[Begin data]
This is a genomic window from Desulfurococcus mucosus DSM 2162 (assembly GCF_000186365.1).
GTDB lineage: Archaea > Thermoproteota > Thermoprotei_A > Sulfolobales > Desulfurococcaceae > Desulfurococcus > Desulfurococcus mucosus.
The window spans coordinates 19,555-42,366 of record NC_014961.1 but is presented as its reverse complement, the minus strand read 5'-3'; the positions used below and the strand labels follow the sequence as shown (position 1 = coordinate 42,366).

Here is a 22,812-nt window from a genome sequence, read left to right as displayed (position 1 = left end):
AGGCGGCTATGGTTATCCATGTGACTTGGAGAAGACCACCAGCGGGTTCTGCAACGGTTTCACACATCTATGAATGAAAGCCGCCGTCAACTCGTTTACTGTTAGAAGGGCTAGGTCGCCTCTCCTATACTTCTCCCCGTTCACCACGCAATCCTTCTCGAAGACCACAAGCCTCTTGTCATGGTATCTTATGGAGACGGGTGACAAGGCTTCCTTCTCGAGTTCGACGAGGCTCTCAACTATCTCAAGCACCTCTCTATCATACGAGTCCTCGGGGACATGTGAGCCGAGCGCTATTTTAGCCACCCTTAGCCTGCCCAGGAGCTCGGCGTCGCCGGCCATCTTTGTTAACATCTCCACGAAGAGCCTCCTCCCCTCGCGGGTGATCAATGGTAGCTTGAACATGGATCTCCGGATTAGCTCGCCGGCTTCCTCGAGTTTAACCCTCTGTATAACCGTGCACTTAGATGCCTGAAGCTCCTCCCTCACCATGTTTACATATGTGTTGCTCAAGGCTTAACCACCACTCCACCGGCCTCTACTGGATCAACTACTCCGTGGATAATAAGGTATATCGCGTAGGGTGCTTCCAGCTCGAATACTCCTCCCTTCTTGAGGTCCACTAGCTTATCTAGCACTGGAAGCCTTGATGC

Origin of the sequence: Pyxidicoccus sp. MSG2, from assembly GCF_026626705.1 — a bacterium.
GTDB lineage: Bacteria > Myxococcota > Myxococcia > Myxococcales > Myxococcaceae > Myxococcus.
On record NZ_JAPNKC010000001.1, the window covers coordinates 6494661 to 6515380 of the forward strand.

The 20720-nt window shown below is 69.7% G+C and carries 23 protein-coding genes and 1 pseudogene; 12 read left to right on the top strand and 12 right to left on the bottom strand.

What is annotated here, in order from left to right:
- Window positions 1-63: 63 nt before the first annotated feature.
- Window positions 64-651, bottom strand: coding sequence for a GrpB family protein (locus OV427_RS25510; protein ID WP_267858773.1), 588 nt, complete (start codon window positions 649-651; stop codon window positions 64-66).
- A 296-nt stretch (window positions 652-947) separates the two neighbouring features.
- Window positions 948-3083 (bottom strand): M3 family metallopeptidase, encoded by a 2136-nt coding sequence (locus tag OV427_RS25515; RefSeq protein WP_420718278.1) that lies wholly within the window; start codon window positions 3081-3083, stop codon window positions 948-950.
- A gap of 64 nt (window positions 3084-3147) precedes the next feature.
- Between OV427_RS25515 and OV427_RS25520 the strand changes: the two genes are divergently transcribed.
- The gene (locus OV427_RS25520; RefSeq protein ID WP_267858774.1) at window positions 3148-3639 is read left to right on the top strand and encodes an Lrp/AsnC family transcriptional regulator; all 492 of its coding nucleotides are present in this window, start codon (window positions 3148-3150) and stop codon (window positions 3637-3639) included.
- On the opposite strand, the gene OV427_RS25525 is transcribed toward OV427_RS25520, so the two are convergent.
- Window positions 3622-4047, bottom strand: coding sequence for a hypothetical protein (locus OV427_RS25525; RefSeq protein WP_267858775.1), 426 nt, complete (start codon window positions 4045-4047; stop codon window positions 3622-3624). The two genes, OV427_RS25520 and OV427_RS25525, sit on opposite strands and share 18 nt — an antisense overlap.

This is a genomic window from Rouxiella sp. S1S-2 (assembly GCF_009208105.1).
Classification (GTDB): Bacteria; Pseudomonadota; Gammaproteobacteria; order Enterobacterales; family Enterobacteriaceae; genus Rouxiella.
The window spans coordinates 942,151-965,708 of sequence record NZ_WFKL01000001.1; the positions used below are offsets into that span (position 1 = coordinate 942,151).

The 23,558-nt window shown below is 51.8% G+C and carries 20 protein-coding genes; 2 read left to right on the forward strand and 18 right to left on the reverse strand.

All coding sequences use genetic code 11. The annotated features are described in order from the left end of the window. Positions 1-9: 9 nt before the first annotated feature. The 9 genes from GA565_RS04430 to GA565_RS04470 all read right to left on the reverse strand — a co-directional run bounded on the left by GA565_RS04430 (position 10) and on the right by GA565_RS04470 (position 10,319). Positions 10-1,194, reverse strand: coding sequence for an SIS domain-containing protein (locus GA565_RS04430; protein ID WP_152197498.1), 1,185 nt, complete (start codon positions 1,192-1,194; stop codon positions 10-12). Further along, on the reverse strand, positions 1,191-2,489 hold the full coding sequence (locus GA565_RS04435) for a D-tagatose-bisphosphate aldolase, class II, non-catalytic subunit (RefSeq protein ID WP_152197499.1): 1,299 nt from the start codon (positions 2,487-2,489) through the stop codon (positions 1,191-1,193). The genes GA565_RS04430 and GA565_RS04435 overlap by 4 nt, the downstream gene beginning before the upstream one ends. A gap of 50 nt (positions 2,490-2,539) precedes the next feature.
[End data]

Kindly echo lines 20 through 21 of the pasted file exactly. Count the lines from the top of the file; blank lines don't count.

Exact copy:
This is a genomic window from Rouxiella sp. S1S-2 (assembly GCF_009208105.1).
Classification (GTDB): Bacteria; Pseudomonadota; Gammaproteobacteria; order Enterobacterales; family Enterobacteriaceae; genus Rouxiella.